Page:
Two weeks ago, we described the administration’s proposal to eliminate the federal Energy Star program as part of a sweeping series of cuts to the Environmental Protection Agency — a move that energy efficiency experts argued could financially hurt consumers and businesses. Cutting the WAP, experts say, could have a similar effect. Like Energy Star, WAP benefits the environment by reducing energy consumption and thereby cutting down on harmful greenhouse gas emissions — but its most fundamental purpose is to save consumers money on their energy bills.
“Homeowners that are lucky enough to benefit from this program can save up to $450 a year on their energy bills,” said Kateri Callahan, president of the Alliance to Save Energy, adding that while this may not sound like a lot to some, for low-income families it can be “very significant.”
WAP was first established in 1976 and has been used to aid more than 7 million families since. The “weatherization” process generally involves making basic improvements to homes that cut down on their energy use — for instance, sealing up holes in walls and windows, adding insulation or replacing heating and cooling equipment.
A review of the program, conducted by Oak Ridge National Laboratory in 2010, found that it weatherized 340,000 homes in that year alone, translating into $1.1 billion in household savings and 7.3 million metric tons of avoided greenhouse gas emissions. That year’s work also supported 28,000 jobs, the report noted.
“In the end, it’s an energy efficiency program and it’s a health program and it’s a jobs program and an economic development program and an environmental program,” said Lowell Ungar, senior policy adviser with the American Council for an Energy-Efficient Economy.
That said, the program hasn’t been without criticism. A 2015 paper that focused on the WAP in Michigan suggested that the costs associated with performing weatherization outweighed the energy savings, but that did not reflect the program’s performance nationwide. Additionally, because the weatherization costs are shouldered by the government, the families they target benefit financially no matter what.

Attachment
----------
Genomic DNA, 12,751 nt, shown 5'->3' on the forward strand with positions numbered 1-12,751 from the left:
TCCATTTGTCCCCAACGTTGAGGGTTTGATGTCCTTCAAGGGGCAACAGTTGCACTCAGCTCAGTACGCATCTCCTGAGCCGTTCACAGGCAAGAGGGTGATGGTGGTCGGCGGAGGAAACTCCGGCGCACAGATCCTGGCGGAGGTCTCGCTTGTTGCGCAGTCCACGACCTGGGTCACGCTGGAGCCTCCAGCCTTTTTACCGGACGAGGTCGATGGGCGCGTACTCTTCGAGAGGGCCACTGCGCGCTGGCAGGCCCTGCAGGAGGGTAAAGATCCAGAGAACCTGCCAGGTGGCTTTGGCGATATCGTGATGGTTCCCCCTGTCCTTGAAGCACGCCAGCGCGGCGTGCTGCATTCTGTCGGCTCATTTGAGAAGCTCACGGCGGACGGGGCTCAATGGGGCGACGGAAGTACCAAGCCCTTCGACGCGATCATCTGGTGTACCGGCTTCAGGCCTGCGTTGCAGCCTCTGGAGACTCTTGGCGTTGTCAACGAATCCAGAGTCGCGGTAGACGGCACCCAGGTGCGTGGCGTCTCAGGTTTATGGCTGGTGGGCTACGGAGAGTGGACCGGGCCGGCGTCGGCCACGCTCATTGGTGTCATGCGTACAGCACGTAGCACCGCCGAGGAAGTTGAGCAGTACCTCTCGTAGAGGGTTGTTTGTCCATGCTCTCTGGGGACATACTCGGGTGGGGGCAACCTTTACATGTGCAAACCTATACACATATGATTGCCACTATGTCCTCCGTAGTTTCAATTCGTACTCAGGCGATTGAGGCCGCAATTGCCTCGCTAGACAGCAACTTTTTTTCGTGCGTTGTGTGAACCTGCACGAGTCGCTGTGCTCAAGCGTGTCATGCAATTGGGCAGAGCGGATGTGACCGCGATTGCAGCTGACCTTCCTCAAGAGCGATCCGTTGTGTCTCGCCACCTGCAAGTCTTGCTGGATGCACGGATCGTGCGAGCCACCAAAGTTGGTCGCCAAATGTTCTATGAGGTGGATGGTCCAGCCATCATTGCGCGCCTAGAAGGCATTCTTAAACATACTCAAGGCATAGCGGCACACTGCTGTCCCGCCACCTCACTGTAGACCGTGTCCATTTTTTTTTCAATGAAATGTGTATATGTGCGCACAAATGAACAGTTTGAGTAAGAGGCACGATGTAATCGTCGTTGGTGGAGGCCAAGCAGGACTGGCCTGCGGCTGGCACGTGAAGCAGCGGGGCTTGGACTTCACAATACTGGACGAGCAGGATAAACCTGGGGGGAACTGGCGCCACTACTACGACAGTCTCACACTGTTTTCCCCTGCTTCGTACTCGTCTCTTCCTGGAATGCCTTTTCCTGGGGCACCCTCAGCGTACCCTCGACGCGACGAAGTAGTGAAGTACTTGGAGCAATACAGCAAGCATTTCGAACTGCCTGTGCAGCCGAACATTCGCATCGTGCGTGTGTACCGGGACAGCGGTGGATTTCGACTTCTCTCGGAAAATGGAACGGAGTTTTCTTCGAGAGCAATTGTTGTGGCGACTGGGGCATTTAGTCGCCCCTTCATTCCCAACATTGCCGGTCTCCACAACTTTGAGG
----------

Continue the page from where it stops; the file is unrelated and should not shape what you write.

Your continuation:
Meredith Fowlie of the University of California at Berkeley, lead author of that paper, told The Washington Post in an emailed comment that cutting the WAP would eliminate its costs, but also “future energy savings that would have accrued to future low-income participants.”
“Notably, under this preliminary budget, my understanding is that WAP would not be replaced by more cost-effective approaches to reducing greenhouse gas emissions,” she added. “And such approaches are out there.” On the contrary, the proposed budget seeks to downsize or eliminate a multitude of climate and clean energy programs — everything from regulations like the Clean Power Plan to research programs on renewable energy.
The WAP also isn’t the only program up for elimination that helps families save on their energy bills. Also included on the hit list is the Low Income Home Energy Assistance Program. Housed under the Department of Health and Human Services, this program directly assists consumers with the costs of their energy bills, or sometimes with the costs of weatherizing their homes.
Removing programs that save consumers money and thereby benefit the economy seems inconsistent with the Trump administration’s professed economic priorities, even if they do fall in line with the administration’s plans to eliminate spending on climate programs. However, the budget proposal indicates that numerous other such programs that provide assistance to vulnerable communities are also up for cuts, many of which have no environmental or climate goals associated with them.
Callahan of the Alliance to Save Energy said she feels that the current proposal reflects a poor understanding of the benefits associated with programs like WAP. But, given that it’s only a proposal for now, she added that her hope is that its next iteration “won’t be so draconian.”